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People Are Getting Dumber: The Flynn Effect Goes Into Reverse

Is it genes, or have we "started building a stupidity-inducing environment"?

IdiocracyIdiocracyPeople are getting dumber. So concludes a new study in the Proceedings of the National Academy of Sciences (PNAS): Using military conscription data from Norwegian males born from 1962 and 1991, the authors find that the secular increase in population intelligence observed throughout the 20th century has peaked and has now gone into reverse.

Average IQs, as measured on standardized intelligence tests, increased for most of the 20th century. This astonishing fact was first reported in 1984 by the New Zealand political scientist James Flynn, when he analyzed the trend in U.S. test scores. This upward trend has since been dubbed the "Flynn effect." As a 2014 review article in the Psychological Bulletin notes, "The Flynn effect implies that an individual will likely attain a higher IQ score on an earlier version of a test than on the current version." Flynn's study revealed a 14-point increase in IQ scores between 1932 and 1978, amounting to a 0.3-point increase per year, or approximately 3 points per decade. Subsequent research found similar upward trends across most of the rest of the world.

The new PNAS study finds that the average IQ score for conscripts rose from 99.5 for the 1962 birth cohort to 102.3 for the 1975 cohort. Following 1975, the average score trended down, reaching 99.4 for the 1989 cohort (then rising slightly to 99.7 for the 1991 cohort). In other words, average IQ rose at about the same decadal rate identified by Flynn in the first sets of conscripts and then fell at about the same rate in the second sets. The researchers restricted their analysis to individuals born in Norway to two Norwegian-born parents.

About a decade ago various researchers reported that the Flynn effect had begun to reverse in some countries, with average IQ scores starting to decline again. More recently, some observers have suggested that average IQs are coming down because of dysgenic fertility—that is, because less intelligent people are having more children than smarter folks—or because of lower-IQ immigrants and their children. These trends, they argue, are now beginning to swamp the IQ-boosting effects that improvements in nutrition, education, and falling pathogen stress had during the 20th century.

In trying to figure out what could be going on, the Norwegian researchers took advantage of another IQ trend. First-born children tend to have higher IQs than do later-borns. The Flynn effect tends to narrow the gap between first- and later-borns within families. The researchers found that this was in fact occurring in the pre-1975 cohorts. After 1975, the gap between first- and later-born brothers began to grow. Since siblings share genetics and environments, this "within family" decrease tends to rule out dysgenic fertility or immigration as significant explanations for falling average IQs.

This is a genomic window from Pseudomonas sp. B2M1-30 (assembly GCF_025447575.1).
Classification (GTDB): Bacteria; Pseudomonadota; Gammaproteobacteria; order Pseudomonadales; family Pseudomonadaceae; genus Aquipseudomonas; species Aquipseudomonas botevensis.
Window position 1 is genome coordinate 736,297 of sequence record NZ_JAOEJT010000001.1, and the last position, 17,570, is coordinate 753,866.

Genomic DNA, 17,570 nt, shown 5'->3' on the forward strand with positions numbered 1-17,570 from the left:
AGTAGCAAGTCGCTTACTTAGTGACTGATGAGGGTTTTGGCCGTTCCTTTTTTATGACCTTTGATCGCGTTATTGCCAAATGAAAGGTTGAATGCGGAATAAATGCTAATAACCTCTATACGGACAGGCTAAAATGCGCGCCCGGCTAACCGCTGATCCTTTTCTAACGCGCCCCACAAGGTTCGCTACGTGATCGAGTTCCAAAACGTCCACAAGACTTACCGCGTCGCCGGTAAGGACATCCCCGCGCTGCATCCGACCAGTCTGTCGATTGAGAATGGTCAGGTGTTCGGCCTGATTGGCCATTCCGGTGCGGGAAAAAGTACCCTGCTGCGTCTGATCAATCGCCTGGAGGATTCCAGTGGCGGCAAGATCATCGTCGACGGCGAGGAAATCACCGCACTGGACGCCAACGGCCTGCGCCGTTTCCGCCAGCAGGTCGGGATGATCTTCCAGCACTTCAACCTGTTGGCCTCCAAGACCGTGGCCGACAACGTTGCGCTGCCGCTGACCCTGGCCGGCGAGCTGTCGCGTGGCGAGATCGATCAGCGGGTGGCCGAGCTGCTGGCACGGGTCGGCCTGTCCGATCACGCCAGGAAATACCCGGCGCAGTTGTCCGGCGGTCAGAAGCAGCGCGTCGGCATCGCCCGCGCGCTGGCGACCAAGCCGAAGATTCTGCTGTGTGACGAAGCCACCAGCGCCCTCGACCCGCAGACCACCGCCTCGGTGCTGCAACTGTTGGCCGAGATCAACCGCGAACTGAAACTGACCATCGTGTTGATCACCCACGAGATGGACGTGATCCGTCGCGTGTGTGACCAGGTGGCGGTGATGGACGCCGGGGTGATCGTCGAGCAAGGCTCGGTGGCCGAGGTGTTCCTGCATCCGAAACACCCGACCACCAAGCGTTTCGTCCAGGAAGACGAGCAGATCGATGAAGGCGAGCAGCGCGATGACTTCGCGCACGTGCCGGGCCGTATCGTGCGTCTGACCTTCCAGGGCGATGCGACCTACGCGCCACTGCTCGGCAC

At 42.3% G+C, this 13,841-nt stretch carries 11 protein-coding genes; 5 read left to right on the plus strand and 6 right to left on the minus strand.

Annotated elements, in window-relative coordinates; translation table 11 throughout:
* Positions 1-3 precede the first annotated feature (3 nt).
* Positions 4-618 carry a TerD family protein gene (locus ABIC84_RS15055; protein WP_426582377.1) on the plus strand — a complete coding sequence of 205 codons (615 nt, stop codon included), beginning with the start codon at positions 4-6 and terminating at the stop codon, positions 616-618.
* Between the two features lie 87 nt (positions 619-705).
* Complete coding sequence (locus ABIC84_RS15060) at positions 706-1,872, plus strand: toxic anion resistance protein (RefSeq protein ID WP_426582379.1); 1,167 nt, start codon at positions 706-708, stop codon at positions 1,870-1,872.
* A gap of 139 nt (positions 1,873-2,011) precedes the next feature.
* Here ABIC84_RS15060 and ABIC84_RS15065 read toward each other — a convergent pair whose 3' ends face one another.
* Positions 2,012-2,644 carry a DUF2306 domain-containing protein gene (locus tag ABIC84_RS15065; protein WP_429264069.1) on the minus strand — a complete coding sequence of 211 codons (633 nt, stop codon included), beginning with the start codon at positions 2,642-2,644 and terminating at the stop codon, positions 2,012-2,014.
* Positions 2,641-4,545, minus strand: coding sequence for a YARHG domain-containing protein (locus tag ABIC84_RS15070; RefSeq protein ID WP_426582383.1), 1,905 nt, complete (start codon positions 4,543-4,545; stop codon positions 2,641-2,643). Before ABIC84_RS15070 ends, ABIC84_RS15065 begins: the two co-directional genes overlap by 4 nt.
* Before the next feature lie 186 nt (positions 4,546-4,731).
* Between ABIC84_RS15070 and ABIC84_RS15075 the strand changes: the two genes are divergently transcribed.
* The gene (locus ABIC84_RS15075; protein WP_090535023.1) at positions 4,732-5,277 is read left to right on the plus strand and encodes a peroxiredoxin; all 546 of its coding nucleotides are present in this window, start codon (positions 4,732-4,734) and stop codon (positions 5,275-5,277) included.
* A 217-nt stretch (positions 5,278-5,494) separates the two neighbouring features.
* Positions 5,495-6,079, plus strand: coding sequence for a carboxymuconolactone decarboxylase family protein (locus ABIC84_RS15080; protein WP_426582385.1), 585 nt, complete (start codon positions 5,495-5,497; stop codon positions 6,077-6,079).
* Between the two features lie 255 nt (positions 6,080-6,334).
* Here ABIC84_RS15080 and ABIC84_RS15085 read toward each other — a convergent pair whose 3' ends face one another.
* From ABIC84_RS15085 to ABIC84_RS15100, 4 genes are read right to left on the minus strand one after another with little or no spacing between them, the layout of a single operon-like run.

For the 1962–1975 Flynn increase period, the researchers estimate a .2 average annual IQ point increase within families and a .18 increase across families. For the 1975–1991 decrease period, they estimate a .33 annual IQ point decline within families and a .34 decline across families.

"The results show that large positive and negative trends in cohort IQ operate within as well as across families," note the researchers. "This implies that the trends are not due to a changing composition of families, and that there is at most a minor role for explanations involving genes (e.g., immigration and dysgenic fertility) and environmental factors largely fixed within families (e.g., parental education, socialization effects of low-ability parents, and family size). While such factors may be present, their influence is negligible compared with other environmental factors."

If falling average IQ scores cannot be attributed to dysgenic or immigration effects, they must be the result of some environmental effects. But what? The researchers conclude that "our results remain consistent with a number of proposed hypotheses of IQ decline: changes in educational exposure or quality, changing media exposure, worsening nutrition or health, and social spill-overs from increased immigration."

As George Mason University economist Tyler Cowan pithily puts it, "We have started building a more stupidity-inducing environment. Or at least the Norwegians have."

On the bright side, a 2018 review article by Flynn and his University of Otago colleague Michael Shayer reports that America continued to show a steady rate of average IQ gain from 1989 to 2014 at about its historic rate of .3 IQ points per year.

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  • Citizen X||